Friday, January 31, 2014

Professor Bonnie

I took one of those silly quizzes that my friends were taking on Facebook.  It's called What Career Should You Actually Have?  The ten questions are pretty ridiculous, but I muddled through them, choosing something each time.  The quiz rumbled and shuddered (I may be slightly exaggerating) before popping out the answer.  Now you know the career I *SHOULD* have had before retirement.  Wait!  I really DID this.

"You are a thinker, in constant search of knowledge and answers to life’s most illusive questions. You love to analyze everything, testing out theories and pushing mental boundaries. Basically you’re an Einstein, but then again you probably already knew that."
Analysis (it's what I do)

Spell check is challenging the word "illusive" as possibly misspelled, so let's define these words:
illusive ~ adj. (literary) ~ deceptive; illusory; misleading; unreal.

elusive ~ adj. ~ eluding clear perception or complete mental grasp; hard to express or define; puzzling, baffling.
Elementary, my dear Watson!  The maker of the quiz quite likely used the wrong word.  Indeed, she or he should have referred to "life's most elusive questions."  Analysis complete.

If you want to take the same quiz, click here.  Maybe it will also tell you what you already know.

By the way, can you name the "professor" in that photo above?  That's Professor Minerva McGonagall of Hogwarts.

Book Beginnings ~ it begins with waiting

The Summer Before the Dark ~ by Doris Lessing, 1973, fiction (London, Turkey, Spain)
"A woman stood on her back step, arms folded, waiting."
I read this book about forty years ago, when it was first published.  I had that first one, on the left, the original hardcover published in 1973.  The one I currently have in my hand is the 1983 paperback, with waving plants on the cover.  But I think that 2009 trade paperback with Nobel Prize sticker on it is the "best" cover — a sort of haunting foggy darkness that feels oppressive.  Here's a synopsis of the story:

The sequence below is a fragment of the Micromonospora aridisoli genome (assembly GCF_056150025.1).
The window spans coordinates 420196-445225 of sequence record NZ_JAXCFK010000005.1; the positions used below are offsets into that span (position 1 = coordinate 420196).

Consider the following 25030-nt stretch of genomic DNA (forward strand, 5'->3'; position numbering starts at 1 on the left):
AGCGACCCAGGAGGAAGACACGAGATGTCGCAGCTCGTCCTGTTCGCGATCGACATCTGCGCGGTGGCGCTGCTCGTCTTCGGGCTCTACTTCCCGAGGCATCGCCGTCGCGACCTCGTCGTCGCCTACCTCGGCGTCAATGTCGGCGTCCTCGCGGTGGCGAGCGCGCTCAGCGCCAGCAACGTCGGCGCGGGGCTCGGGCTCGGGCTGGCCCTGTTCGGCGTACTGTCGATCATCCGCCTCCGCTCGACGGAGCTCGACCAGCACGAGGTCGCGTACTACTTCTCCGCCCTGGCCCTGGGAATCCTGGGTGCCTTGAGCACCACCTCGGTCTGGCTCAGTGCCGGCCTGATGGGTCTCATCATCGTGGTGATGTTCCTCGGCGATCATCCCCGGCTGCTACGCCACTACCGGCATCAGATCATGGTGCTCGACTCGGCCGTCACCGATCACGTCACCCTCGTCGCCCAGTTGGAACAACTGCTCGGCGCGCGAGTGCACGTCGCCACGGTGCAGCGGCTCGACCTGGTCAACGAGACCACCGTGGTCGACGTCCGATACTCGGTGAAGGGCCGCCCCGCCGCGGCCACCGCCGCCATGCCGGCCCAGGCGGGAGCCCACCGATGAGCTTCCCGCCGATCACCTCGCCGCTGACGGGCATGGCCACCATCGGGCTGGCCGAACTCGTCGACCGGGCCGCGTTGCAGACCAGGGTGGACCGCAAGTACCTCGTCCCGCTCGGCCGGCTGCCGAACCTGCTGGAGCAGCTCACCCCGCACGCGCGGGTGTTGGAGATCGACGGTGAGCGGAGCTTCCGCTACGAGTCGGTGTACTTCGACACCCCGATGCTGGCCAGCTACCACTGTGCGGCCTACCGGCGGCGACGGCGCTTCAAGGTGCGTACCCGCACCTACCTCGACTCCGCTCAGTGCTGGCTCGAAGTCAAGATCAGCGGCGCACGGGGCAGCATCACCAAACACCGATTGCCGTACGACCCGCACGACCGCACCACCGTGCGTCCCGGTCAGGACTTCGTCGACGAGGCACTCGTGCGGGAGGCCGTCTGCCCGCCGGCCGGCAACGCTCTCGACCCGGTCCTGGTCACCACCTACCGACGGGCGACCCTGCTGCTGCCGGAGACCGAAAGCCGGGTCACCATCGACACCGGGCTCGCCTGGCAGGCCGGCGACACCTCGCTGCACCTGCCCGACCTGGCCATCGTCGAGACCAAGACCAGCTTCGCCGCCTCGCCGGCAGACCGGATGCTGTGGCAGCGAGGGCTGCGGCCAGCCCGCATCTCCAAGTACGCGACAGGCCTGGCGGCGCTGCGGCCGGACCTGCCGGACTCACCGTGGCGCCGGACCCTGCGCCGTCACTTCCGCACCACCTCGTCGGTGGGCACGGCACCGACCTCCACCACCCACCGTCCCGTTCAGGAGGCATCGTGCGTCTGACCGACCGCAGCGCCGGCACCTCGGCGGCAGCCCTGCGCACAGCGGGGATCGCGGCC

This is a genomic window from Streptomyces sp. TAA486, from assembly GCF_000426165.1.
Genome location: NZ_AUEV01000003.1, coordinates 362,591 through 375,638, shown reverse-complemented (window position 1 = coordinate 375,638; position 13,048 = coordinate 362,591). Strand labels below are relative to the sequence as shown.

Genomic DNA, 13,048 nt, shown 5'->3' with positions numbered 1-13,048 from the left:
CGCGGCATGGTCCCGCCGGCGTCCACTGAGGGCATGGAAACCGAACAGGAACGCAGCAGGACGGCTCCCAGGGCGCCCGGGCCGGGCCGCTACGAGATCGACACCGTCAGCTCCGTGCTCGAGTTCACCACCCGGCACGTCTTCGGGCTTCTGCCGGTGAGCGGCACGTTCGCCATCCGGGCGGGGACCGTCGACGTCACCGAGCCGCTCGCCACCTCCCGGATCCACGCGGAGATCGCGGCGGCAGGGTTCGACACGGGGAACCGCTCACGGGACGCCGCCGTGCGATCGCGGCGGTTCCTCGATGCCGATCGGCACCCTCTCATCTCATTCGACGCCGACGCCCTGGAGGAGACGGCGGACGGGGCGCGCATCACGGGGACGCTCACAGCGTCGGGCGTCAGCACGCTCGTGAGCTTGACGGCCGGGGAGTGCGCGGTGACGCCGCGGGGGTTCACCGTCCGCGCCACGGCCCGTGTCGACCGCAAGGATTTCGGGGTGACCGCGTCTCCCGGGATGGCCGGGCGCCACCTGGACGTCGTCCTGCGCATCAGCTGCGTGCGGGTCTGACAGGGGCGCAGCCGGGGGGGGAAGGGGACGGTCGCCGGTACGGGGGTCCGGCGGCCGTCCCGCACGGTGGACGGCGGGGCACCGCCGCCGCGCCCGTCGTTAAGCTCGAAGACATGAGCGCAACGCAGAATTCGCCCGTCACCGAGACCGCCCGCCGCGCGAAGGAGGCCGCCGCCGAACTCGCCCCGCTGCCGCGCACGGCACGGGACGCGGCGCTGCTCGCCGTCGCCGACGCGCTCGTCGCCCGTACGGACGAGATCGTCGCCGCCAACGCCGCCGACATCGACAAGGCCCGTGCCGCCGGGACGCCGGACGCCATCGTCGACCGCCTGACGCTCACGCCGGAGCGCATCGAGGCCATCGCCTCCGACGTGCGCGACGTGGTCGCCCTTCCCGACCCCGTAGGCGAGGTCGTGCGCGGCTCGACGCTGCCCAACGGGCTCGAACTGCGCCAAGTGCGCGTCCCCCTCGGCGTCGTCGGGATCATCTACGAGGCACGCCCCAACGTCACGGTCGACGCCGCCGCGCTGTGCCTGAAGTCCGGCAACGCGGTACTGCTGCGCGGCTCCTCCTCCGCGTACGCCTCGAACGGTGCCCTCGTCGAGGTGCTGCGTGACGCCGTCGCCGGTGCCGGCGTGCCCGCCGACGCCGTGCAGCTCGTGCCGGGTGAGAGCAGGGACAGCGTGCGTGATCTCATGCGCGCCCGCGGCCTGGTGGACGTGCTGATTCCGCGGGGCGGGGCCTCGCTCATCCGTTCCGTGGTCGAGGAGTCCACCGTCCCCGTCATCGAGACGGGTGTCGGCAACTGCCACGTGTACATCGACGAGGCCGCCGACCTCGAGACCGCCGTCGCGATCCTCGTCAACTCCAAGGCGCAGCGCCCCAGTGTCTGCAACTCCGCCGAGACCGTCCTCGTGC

Kate Brown is faced for the first time in twenty years with the prospect of being alone.  Her children are grown; her husband — a successful neurologist — is going to work for some months in an American hospital.  Urged by him to take a job, she finds herself acting as interpreter for an international conference on food, becoming substitute mother to all the delegates, flying off to Turkey for another conference, to Spain for an affair with a younger man — all the traditional outlets.  But this summer of exploration, freedom and self-discovery, during which she rejects the stereotypes of femininity — that, like her conventional clothes, do not fit her any longer — becomes more than a private stocktaking.  What Kate discovers in this time of crisis enrages and appalls her as it brings her face to face with herself.  At the beginning of the novel, Kate Brown is a fashionable and competent woman in a suburban garden.  By summer's end the woman she was — living behind a protective camouflage of feminine charm and caring — no longer exists.
I divorced my husband in 1973, plunging myself into poverty and becoming a single mother of three trying to finish my bachelor's degree.  I was learning all about the gender gap in the 1960s and 1970s, when it would cost me almost as much in childcare as I could earn — as a woman.  I kind of went crazy in the 60s and 70s, while all around me hippies and flower children were exploring the sexual revolution.

In 1979, I began teaching about racism, sexism, and  EEO compliance to managers of a federal agency. (EEO, or Equal Employment Opportunity, was our country's new mandate.)  I became a radicalized defender of women's rights, trying to explain women's lib (that's "lib-eration," folks) and the ERA (Equal Rights Amendment) to uncomprehending people like my ex-husband.  When I read him the twenty-four words of the ERA, he was astounded.  "That's all it says?"  He had been brainwashed into believing it required lots of things it didn't, like women being drafted and sharing uni-sex public bathrooms.  (Count the words in quotes in this ERA illustration — twenty-four words.  I carried these words around with me on something like a business card, just to disillusion detractors.  My ex's reaction was the best:  "That's all it says?  That doesn't seem so bad.")

In that world, in that time, I first read this book by Doris Lessing — and never forgot it.  I joined a consciousness-raising group and read most of the books now listed as classics of women's liberation, including these:
The Feminine Mystique (1963) ~ by Betty Friedan,
The Second Sex (1949) ~ by Simone de Beauvoir,
In a Different Voice (1982) ~ by Carol Gilligan,
The Women's Room (1977) ~ by Marilyn French,
The Bell Jar (1949) ~ by Sylvia Plath,
Diary of a Mad Housewife (1967) ~ by Sue Kaufman,
Beyond God the Father (1973) ~ by Mary Daly,
and Our Bodies, Ourselves (1973) ~ by The Boston Women's Health Book Collective.